Australia v England, 4th ODI, Perth

Stokes inspires England to much-needed win

The Report by Andrew McGlashan

January 24, 2014

Comments: 193 | Text size: A | A

England 8 for 316 (Buttler 71, Stokes 70, Bell 55, Faulkner 4-67) beat Australia 259 (Finch 108, Stokes 4-38) by 57 runs
Scorecard and ball-by-ball details


Ben Stokes acknowledges reaching his first half-century on ODIs, Australia v England, 4th ODI, Perth, January 24, 2014
Ben Stokes followed up 70 with the bat by taking four wickets in England's first win over Australia on tour © Getty Images
Enlarge

It has happened. It's not an apparition. England have beaten Australia. After 91 days on a gut-wrenching tour that has brought defeat and despair, they can at least remind themselves what winning a cricket match feels like after securing a 57-run victory at the WACA.

Two players with huge roles to play in the future were central to the success. Ben Stokes hit his maiden ODI fifty, a steady 70 in his new role at No. 3, then followed it with four wickets, and Jos Buttler had given England the breathing space they needed with another brilliant late-order display. Buttler hit 71 off 43 balls just when the innings was threatening to lose its way after the top three had laid the best foundation of the series.

Buttler struck four sixes, including one off Mitchell Johnson, whose 10 overs cost 72, as the final six overs of the innings brought 69 runs, with Eoin Morgan playing his part in a stand of 71. Buttler's scoop came out but it was his straight hitting that was most eye-catching and his status continues to rise, day by day. It was Buttler, too, who held the final catch to bring a rare smile to the fact of Alastair Cook and his team.

After the series was decided in Sydney, Cook said he would consider his future as one-day captain when the tour was finished but at the toss today he admitted it had been the emotion speaking and, having reflected on things for a few days in Perth, he was now "desperate" to continue in his current capacity. A win here, albeit against an Australia side without four senior players, will have lifted his spirits further.

Although there was a superbly composed hundred by Aaron Finch, his second of the series, to anchor Australia's chase there were no pyrotechnics from James Faulkner to steal the game away. This time Faulkner fell for 2, getting a thin edge as he tried to cut Stokes, much to the relief of those playing in red. The moment got the better of Stokes, who gave Faulkner a send-off, and the umpires felt they needed to step in.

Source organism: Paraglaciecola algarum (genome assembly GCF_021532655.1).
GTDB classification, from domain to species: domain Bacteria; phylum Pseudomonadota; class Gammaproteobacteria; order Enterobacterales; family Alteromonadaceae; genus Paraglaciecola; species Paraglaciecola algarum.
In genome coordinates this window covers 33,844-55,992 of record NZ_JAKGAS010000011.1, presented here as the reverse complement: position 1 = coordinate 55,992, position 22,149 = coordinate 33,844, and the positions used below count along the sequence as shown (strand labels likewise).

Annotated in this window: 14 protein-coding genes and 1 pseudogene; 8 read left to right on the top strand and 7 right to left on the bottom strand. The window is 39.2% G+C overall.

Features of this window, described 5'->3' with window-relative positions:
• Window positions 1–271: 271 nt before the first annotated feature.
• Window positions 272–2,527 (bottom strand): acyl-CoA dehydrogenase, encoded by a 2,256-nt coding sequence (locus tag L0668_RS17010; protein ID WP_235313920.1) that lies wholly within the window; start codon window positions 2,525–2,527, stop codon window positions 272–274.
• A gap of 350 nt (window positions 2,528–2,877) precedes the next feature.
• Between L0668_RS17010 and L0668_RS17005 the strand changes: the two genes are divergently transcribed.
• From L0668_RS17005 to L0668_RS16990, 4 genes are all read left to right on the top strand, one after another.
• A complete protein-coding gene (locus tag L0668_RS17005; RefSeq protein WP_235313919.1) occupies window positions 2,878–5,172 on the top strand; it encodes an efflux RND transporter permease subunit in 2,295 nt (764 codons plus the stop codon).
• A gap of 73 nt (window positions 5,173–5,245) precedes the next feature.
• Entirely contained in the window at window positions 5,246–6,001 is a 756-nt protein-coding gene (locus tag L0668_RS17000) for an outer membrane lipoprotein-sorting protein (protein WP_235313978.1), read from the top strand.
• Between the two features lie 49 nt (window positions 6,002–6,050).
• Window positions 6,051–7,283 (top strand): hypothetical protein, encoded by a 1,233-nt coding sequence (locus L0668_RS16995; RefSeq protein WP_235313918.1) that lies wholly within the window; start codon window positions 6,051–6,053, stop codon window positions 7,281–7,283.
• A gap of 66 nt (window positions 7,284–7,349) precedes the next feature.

Smart Stats

  • This was England's first win in ten international matches, since their win against Australia in an ODI at Sophia Gardens, Cardiff last year.
  • Ben Stokes' all-round performance in this match is only the seventh instance of an England player scoring fifty-plus and taking four or more wickets in an ODI. The previous such instance was by Paul Collingwood, against New Zealand in 2008.
  • Jos Buttler's 71 runs and five catches in this match is the eighth instance of a wicketkeeper scoring a fifty and collecting five dismissals in an ODI, and the second such instance by an England wicketkeeper. Geriant Jones hit 71 runs and took five catches in an ODI, also against Australia, at Lord's in 2005.
  • Buttler's 71 was the second highest by an England wicketkeeper in ODIs in Australia after Alec Stewart's 77 against South Africa at the MCG in the 1992 World Cup. Buttler's score was also the highest by an England No. 7 in ODIs in Australia, beating Michael Yardy's unbeaten 60 against the hosts at the WACA in 2011.
  • Aaron Finch's century in this match was the 11th by an Australia batsman at the WACA in ODIs and the seventh by an Australia opener at this venue. Adam Gilchrist was the last Australia opener to hit a century here, against Sri Lanka in 2008.